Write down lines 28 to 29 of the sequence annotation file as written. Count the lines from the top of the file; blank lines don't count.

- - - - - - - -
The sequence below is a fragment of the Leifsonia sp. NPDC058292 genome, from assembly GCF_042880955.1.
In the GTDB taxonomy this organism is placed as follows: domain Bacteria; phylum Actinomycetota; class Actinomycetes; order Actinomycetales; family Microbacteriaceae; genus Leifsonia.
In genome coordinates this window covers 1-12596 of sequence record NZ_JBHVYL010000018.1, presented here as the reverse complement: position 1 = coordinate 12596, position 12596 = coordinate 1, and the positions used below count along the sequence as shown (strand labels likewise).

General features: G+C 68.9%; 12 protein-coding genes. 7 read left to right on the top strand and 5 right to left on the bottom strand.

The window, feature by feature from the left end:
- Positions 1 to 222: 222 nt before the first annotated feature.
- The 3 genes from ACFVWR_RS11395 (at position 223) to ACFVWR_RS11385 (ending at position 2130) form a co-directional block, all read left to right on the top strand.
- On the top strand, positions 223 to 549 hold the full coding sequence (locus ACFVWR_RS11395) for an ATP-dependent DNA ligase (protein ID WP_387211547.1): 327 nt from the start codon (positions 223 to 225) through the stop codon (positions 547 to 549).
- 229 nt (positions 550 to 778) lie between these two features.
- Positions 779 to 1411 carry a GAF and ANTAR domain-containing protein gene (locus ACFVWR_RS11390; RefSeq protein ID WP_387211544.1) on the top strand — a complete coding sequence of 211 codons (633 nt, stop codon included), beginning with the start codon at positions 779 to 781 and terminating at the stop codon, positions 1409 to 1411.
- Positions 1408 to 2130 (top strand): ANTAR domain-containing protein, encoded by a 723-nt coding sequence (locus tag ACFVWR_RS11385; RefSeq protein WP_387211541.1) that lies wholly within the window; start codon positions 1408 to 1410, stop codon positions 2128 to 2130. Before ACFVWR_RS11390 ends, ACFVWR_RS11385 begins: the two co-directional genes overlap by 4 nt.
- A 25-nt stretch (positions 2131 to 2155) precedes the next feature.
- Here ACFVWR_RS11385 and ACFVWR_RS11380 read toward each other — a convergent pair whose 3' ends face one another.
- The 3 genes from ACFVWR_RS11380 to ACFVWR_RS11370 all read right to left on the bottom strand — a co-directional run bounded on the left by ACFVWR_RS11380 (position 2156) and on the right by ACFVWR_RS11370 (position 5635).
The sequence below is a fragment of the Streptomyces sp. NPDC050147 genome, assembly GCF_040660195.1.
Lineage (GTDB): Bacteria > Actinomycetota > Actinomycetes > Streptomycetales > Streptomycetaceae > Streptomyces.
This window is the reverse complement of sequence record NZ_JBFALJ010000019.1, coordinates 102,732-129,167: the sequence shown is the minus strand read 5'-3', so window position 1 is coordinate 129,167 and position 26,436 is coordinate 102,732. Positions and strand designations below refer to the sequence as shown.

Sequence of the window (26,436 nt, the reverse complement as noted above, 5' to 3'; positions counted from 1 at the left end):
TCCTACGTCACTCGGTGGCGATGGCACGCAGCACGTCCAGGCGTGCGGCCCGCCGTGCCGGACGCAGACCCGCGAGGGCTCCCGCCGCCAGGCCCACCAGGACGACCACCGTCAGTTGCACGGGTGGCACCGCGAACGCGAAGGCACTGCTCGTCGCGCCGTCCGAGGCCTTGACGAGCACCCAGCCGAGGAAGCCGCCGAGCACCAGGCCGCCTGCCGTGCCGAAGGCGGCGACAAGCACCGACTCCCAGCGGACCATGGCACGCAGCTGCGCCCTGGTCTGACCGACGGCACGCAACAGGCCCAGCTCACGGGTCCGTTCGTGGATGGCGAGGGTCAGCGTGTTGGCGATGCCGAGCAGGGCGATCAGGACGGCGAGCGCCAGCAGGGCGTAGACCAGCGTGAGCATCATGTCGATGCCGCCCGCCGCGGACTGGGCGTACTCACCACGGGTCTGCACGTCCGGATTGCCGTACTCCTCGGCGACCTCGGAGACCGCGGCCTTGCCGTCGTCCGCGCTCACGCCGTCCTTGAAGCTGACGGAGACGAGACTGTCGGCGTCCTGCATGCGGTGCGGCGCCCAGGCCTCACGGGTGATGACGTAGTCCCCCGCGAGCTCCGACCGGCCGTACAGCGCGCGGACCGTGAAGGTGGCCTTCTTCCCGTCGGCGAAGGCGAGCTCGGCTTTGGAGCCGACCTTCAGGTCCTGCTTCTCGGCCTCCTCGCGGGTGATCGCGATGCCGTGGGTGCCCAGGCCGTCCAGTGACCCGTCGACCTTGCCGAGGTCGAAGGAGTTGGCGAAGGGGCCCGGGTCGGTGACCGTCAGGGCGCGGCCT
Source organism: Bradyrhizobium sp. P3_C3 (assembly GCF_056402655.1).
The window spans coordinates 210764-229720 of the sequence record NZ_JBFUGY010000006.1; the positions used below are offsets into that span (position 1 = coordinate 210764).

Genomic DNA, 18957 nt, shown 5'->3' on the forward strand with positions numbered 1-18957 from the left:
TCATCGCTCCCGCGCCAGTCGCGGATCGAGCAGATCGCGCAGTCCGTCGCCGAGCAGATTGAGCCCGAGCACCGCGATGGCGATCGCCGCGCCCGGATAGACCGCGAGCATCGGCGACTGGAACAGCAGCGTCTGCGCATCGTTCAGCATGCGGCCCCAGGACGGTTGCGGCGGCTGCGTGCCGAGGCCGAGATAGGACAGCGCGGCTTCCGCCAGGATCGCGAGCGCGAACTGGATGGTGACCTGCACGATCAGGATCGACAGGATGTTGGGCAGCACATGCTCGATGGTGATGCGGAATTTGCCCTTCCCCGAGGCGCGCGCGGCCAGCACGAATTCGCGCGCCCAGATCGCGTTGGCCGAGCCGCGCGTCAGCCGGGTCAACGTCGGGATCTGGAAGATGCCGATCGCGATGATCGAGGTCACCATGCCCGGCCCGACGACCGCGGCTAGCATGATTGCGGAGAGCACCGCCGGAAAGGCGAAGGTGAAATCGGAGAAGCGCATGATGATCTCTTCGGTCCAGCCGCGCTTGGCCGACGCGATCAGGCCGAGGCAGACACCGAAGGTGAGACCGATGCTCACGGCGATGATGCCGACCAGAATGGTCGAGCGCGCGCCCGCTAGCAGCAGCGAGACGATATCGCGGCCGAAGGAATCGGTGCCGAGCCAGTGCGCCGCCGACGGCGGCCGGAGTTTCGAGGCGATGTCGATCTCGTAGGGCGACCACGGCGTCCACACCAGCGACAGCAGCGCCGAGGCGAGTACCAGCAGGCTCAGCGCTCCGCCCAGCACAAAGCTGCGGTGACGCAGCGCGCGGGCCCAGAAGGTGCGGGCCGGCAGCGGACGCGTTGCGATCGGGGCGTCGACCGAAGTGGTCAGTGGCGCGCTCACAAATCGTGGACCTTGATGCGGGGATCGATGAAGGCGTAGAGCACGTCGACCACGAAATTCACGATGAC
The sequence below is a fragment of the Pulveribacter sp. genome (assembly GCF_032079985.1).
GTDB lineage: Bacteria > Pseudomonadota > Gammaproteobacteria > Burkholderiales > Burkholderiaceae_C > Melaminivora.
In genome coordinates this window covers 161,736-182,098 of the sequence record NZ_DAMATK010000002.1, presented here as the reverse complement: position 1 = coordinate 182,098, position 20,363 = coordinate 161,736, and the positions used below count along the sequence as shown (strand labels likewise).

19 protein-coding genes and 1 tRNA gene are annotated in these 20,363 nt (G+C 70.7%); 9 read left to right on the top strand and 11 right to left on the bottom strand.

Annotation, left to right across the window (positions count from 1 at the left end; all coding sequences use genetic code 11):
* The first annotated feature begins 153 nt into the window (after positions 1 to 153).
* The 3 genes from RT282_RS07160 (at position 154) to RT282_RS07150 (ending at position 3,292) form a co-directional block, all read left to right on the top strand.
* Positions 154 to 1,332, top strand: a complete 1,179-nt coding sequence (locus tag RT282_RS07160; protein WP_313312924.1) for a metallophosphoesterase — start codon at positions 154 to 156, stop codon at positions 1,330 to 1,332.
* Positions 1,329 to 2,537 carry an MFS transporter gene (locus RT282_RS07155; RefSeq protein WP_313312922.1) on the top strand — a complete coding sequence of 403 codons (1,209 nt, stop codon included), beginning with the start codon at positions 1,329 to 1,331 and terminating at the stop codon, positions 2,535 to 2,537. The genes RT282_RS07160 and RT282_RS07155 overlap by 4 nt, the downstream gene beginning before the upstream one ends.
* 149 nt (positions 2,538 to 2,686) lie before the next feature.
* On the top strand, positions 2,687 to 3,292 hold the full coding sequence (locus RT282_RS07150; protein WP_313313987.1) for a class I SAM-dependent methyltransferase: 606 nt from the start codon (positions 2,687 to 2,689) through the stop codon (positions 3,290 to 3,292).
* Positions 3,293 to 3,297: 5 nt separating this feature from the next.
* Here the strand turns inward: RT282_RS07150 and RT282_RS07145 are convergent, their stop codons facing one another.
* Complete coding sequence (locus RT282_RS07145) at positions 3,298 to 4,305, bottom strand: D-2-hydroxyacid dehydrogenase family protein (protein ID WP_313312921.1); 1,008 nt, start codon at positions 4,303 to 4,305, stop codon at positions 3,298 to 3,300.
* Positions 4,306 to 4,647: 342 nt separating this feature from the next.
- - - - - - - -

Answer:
Annotation, left to right across the window (positions count from 1 at the left end; all coding sequences use genetic code 11):
* The first annotated feature begins 153 nt into the window (after positions 1 to 153).